“I did enjoy both of these reviews. In fact it was the first time that anybody has reviewed my site and given their honest thoughts and suggestions. These reviews were more helpful than any others and I have already taken one on board with loan store and removed the loan offers from the side menu.”

Joe Kenny from Insure121 dot com

Of Business, the Web 2.0 and Taiwan: Does it all fit together at

Recently, Adam Rahman from Singapore wrote and asked if he could interview me. Of course, I was flattered. Adam is a student at the Singapore Management University. It turns out he was interested in the growth of social media in the Taiwan and its applications to businesses. I only hope that I don’t disappoint him with my answers. Anyway, here goes.

"I hope the answers are helpful, though some are not obviously relevant. My school site is (be sure to have Chinese enabled on your PC/Mac when you view it, otherwise you won’t see much!)

– What was the reason for deciding on blogging about your personal experiences in business and financial ventures?

Partly context, partly opportunity, partly interest. I had been blogging for a while on my main blog ( when I found that it was quite an interesting and challenging task. So in 2006, I moved my blog to a new location, and refounded InvestorBlogger as a more focused blog. By then, I was noticing things that I found interesting and began to develop more of a content. The opportunity came in the form of PayPerPost which started paying bloggers for certain posts, and I found the spur to write was the need to have solid content between paid posts, and for paid posts. That was when I really started to see improvements in my blogging. Of course, in 2006, I had been a co-business owner for quite some time, and a very poor investor for a decade, so these were contributing factors. There was no overarching reason or motivation. Life is not that simple.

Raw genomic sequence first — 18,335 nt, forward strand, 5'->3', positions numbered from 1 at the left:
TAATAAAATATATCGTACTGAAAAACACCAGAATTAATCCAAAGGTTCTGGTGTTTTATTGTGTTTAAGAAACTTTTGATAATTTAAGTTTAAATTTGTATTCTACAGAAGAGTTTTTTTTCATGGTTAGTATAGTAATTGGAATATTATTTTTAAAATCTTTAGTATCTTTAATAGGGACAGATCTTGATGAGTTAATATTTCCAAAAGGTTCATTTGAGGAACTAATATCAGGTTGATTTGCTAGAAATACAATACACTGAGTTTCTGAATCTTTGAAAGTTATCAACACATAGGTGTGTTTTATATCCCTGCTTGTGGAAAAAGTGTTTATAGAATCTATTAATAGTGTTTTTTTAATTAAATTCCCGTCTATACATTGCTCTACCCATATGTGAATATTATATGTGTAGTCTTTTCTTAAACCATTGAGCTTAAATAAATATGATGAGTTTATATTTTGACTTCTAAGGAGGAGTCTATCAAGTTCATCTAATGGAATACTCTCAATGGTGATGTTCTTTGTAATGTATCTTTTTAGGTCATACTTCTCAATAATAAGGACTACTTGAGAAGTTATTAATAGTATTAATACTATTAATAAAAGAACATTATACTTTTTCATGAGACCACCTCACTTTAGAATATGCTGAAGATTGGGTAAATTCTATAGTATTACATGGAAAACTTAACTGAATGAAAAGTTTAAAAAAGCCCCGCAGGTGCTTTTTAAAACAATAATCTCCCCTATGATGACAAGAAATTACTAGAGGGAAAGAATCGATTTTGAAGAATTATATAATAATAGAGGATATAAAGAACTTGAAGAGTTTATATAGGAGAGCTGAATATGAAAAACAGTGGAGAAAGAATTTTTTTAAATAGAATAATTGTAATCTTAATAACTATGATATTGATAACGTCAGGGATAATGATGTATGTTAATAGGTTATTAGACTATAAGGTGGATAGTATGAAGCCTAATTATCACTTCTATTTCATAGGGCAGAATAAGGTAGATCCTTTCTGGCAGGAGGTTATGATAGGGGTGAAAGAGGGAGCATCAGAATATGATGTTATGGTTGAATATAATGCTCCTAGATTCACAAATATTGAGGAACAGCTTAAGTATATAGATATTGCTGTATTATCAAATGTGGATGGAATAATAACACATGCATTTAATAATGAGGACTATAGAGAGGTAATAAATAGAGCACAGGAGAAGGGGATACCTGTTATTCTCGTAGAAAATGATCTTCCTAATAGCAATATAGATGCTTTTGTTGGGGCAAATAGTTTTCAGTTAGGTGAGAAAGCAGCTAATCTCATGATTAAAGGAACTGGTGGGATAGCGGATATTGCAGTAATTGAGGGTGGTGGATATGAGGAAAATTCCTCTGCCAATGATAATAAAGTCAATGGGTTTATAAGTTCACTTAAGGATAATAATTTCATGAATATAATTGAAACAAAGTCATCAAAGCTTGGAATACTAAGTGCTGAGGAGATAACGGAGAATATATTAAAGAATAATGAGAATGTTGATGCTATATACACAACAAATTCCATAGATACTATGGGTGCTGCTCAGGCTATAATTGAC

– What has the response to your blog been like? Is there a demographic trend in your readership?

The blog response has been lukewarm at best: why? Mostly because I failed to establish the blog in a clear and obvious niche market, I really didn’t know anything about SEO until recently, and I didn’t track my stats properly for the longest time. So in fact, I was just doing it for the writing and didn’t care that much about my readership. In that sense, it was very personal.